This leads me to introduce a caveat: not all mannerisms are utterly empty. Mannerism comes in various degrees of expressive power. Yes, they can be eccentric, but a bit of the idiosyncratic is not always to be shunned. Doesn’t the Gospel of St. John the Theologian stand apart, after all, in its manner of expression. His manner can perhaps be called a mannerism in light of the other Gospel authors, but not in a pejorative sense. His mannerism is full of participatory power—lofty mysticism. This is what makes his style unique, he’s a mannerist par excellence, and therefore so important. Maybe I’ve gone too far with my own mannerism. But what I’m basically saying is that at times a mannerist work can in fact betray participation, which is also a matter of degrees. Indeed, mannerism and participation are not always mutually exclusive. It all depends on the individual work, whether it works as a cohesive totality, where the forms and colors refer not only to themselves, but rather lead us back to the mysterious depth of the person and subject depicted, without leaving us feeling empty, where form becomes an event—a manifestation.

So, I must confess, while I may recoil from some mannerisms in icon painting, there is another kind of mannerism that fascinates me, in spite of its obvious problems. I guess that the “formalist” painter in me tends to be captivated by its penchant for virtuosity, gracefulness and excessive refinement. Traits that have often been disparaged in this style, but which in the hand of the right painter can have considerable expressive power. This mannerism can be seen as a way of channeling aesthetic play and intense feeling in an otherwise stifling conventional context. It emerges when the repetitious strictures of received conventions are felt as having run their course—whether these be in the standards of harmonious composition, canons of beauty or resemblance to nature. It denotes a desire for a new, more deliberate and self-conscious, stylization. It is the bending and stretching of pictorial standards, right up to the point of them almost snapping. This begins to sound, in fact, a bit like the second version just described of mannerism in contemporary icon painting.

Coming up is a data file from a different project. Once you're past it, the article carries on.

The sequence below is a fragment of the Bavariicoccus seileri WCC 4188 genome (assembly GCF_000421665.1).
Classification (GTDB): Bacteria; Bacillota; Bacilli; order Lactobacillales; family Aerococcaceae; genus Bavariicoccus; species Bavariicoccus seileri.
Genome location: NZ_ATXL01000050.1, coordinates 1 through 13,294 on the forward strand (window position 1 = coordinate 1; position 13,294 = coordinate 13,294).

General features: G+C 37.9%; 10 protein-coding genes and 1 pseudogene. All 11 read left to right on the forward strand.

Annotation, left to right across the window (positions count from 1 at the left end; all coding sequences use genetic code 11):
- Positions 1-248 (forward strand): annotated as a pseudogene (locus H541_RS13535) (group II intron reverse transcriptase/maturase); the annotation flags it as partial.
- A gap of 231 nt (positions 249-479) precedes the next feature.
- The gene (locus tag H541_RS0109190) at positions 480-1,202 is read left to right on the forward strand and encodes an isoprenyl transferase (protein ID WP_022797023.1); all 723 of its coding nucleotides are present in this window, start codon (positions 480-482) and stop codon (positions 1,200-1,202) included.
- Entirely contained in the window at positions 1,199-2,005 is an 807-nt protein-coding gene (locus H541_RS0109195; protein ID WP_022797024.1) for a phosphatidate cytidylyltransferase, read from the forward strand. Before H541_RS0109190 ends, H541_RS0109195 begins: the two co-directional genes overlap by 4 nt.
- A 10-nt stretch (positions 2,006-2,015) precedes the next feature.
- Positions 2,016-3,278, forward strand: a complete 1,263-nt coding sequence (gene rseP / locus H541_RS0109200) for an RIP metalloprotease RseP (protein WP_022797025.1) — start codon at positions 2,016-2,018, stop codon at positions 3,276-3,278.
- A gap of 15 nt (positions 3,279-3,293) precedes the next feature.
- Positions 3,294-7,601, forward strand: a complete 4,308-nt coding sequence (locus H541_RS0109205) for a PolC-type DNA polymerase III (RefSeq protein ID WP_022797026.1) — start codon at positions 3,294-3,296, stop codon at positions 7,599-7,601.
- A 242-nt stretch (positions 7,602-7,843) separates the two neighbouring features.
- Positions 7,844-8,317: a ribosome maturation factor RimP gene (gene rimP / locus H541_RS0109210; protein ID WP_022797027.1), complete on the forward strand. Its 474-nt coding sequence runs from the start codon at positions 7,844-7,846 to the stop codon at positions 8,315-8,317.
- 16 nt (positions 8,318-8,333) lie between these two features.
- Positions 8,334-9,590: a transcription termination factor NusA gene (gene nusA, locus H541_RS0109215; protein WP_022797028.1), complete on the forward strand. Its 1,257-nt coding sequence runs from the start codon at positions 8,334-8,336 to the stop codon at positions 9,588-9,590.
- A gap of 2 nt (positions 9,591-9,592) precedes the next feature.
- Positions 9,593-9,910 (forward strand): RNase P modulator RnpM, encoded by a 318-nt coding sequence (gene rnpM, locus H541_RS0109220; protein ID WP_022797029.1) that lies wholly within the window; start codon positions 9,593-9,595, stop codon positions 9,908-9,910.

Madonna of the Long Neck, by Parmigianino, 1535-40.
Oil on wood, 85 in x 52 in. Uffizi, Florence. This painting might at first glance seem unquestionably excessive and completely unrelated to the iconographic tradition in its expressive deformation. However, when compared with the icon below, it could be said that the two paintings parallel each other in their mannerisms, in particular in the idiosyncratic and elongated treatment of the figures.

Uncut Mountain, 16th cent.Egg tempera on panel. National Kolomensk Museum Estate, Moscow

Carmignano Visitation, by Pontormo (Jacopo Carucci), c.1528-1530.
Oil on wood panel, 80 in x 61 in. Propositura dei Santi Michele e Francesco, Carmignano.

What I actually have in mind, however, is the historical Mannerism[iii] of the later High Renaissance, which arose in the wake of Michelangelo’s influence in Italy to become an international style, roughly emerging from 1520 and lasting until the end of the 16th century. This has led me to reconsider how the works of the Italian Mannerists, such as Parmigianino and Pontormo, might converge, in spite of the clear differences, with aspects of icon painting. Perhaps they can offer clues in the treatment of color and the elongated figure. But we should not forget El Greco, who also falls within this period and serves as a bridge, so to speak, if not a synthesis, between the Byzantine icon and the Renaissance painting traditions. Pondering on this historical phenomenon, as it touches on the more general issue of style, has made me wonder if perhaps there is a parallel between its cultural climate and our current predicament in icon painting. Are we in a Mannerist stage in the history of icon painting?